Third, there has been a reduction in the numbers of people who want to work more hours from 3,351,000 in April-June 2019, to 2,827,000 in April-June 2022[6].The UK’s labour supply comprises (i) people who are satisfied with their hours of work (ii) an estimated 3,243,000 people who want to work fewer hours and (iii) the 2,827,000 people or 7.4% of those in employment who want to work more hours. Of this latter group 2,137,000 people who wanted to work more hours in this period in 2022 were working less than 35 hours in each week. Their numbers including 215,000 people who said that they are looking for another job with more hours. There is also evidence that it is often younger people who want to work more hours[7]. While their numbers are decreasing they are nevertheless an untapped resource for employers.


  1. Which sectors and regions are most affected?

The May-July 2022 ONS Vacancy Survey suggests that the industrial sectors with the largest numbers of vacancies were health and social work (219,000 vacancies), hospitality (168,000), wholesale and retail (161,000), professional, scientific and technical activities (129,000) and manufacturing (91,000 vacancies). Figure 1 (below) draws on the same survey and shows vacancy rates per 100 employee jobs, again highlighting the high level of vacancies within hospitality and health and social work.


As noted above, social care, hospitality, wholesale and retail and food manufacturing are sectors which have tended to employ high proportions of migrant workers, particularly those born in the EU. Some 18% of the UK workforce was born outside the UK in 2021, but this rose to 28% of people working in hospitality, 26% of people working in transport and storage, 25% of people working in information and communications and 21% of people working in health and social work[8]. Employers also need to consider the wages and terms and conditions they offer, how they design jobs and recruit staff, and their investment in training.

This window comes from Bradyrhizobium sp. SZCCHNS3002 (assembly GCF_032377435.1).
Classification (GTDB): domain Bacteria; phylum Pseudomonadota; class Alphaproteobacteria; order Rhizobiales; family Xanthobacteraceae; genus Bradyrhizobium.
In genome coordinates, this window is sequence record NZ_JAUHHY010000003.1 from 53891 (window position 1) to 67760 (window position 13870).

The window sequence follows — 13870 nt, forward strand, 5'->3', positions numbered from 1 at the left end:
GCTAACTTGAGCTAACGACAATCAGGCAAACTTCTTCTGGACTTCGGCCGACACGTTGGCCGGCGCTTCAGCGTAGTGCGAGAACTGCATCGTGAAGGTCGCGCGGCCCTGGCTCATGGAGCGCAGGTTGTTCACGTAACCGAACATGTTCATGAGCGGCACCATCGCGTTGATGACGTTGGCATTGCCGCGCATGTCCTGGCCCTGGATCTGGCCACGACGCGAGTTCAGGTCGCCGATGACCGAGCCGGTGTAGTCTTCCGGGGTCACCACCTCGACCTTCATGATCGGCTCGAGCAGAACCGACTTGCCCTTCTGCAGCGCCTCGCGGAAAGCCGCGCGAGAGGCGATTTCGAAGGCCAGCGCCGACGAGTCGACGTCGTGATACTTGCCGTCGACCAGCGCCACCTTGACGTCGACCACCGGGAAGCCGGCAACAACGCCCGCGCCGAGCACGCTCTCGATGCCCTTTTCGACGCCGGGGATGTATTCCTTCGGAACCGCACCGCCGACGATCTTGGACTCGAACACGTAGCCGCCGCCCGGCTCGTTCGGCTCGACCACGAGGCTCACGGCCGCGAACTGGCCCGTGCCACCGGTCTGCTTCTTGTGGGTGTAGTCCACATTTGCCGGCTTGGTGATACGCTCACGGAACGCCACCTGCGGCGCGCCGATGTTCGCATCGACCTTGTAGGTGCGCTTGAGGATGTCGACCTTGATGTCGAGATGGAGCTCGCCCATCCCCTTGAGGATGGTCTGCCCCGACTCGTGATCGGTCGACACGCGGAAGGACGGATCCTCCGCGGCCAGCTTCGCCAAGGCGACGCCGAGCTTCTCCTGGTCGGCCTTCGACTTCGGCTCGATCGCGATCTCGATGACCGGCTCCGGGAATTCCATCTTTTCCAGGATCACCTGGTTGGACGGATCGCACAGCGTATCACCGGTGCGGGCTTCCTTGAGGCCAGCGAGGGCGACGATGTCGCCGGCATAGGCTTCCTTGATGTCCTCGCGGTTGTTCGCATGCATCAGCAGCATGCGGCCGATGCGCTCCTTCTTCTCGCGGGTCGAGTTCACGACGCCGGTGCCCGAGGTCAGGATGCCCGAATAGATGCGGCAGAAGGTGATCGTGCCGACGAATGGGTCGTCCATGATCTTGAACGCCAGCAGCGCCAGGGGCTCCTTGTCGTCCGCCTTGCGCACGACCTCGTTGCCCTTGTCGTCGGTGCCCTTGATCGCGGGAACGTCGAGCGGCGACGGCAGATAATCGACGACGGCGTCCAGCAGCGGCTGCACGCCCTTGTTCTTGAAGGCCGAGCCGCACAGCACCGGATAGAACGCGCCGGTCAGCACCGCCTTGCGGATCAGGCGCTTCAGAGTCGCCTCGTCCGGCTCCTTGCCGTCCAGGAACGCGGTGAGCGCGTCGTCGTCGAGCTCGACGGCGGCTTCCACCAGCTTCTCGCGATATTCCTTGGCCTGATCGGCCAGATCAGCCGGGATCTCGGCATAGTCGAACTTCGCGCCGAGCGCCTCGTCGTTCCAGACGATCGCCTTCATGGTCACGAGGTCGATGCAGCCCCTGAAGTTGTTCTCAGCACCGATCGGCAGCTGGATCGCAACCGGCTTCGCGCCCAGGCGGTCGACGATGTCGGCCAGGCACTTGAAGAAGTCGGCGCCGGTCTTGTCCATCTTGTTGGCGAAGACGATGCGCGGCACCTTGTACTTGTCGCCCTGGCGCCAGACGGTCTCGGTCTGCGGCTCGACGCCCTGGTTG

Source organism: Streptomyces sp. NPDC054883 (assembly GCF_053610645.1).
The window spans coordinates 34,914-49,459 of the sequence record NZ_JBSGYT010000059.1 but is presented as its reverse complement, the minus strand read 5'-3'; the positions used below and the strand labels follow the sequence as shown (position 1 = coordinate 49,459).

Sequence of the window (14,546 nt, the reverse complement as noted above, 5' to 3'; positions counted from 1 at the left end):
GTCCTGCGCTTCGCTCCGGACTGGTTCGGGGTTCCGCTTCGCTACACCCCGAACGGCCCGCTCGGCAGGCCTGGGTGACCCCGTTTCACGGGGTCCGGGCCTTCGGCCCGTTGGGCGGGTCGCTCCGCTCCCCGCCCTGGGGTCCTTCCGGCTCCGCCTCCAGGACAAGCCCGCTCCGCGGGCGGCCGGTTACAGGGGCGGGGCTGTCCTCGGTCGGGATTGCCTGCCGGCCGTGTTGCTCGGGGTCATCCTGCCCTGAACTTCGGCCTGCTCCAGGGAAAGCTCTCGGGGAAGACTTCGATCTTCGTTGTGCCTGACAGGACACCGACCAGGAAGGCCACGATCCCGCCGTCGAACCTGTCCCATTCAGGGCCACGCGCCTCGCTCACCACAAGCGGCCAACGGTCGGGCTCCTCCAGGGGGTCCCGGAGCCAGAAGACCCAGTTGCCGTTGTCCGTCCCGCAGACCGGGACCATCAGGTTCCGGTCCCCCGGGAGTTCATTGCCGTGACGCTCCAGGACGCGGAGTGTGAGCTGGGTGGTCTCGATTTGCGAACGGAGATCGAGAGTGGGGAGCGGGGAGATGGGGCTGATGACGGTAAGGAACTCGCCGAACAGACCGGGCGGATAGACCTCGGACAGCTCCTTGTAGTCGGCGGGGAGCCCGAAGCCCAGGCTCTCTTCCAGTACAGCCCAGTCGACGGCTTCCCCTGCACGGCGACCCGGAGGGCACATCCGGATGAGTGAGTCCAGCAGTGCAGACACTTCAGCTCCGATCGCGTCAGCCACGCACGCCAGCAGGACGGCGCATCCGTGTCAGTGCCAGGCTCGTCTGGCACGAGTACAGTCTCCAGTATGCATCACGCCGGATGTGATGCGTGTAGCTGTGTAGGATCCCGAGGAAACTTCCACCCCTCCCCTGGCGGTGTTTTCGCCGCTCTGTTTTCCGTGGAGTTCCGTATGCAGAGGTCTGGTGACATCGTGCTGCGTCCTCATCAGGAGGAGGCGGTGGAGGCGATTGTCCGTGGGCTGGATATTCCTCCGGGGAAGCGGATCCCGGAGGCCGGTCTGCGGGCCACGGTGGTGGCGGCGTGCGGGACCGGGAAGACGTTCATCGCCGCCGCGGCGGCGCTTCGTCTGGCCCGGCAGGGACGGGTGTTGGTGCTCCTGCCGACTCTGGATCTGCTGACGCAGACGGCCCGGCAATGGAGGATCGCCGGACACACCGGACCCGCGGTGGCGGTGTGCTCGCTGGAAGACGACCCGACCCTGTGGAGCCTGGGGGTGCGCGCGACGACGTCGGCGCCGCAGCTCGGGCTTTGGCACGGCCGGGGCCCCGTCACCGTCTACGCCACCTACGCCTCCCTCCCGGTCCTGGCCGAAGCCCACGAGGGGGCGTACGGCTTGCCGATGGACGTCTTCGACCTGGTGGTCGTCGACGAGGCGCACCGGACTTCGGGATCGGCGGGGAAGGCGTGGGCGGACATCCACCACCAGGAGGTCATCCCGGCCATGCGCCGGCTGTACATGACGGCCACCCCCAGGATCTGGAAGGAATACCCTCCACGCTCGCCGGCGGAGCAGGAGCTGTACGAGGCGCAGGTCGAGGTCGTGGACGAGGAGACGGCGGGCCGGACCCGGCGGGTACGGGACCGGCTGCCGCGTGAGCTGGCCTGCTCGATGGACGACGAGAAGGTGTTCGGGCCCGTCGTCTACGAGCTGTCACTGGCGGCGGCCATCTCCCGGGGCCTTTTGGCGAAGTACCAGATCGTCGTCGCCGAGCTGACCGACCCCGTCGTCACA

The age profile of those employed in the health and social work sectors, and for males employed in manufacturing and transport and storage is also older than in many other industrial sectors[9]. In April-June 2022 some 15.6% of employees in health and social work were aged 50-64, while 14.3% were aged 35-49[10]. At a time when increased numbers of workers aged 50 or over are leaving the labour market it is likely that sectors with an older workforce are more likely to be affected by this trend.


Source: ONS Vacancy Survey.


The sample size of the ONS Vacancy Survey is not sufficiently large to enable a regional breakdown of vacancies by industrial sector. However, the Recruitment and Employment Confederation’s monthly report on jobs reports higher rates of vacancies in most industrial sectors in London and the South East.


  1. Which people have been leaving the labour market? What is the socio-economic and demographic breakdown?

As noted above, 527,000 over 50s have left the labour market since the pandemic began, with 70% of the increase in economic inactivity since the start of the pandemic being driven by this age group. The numbers of people who are economically inactive because they are disabled or long-term sick has also increased since the start of the pandemic as Figure 2 shows. Many of this latter group are also aged 50-64.


Figure 2: Economic inactivity by reasons given, March 2020-August 2022

Chart, bar chart

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Source: Labour Force Survey


The Office for National Statistics’ Over 50s Lifestyle Study[11] has examined the factors that have caused people aged between 50 and 70 years to leave the labour market since the start of the pandemic. This found: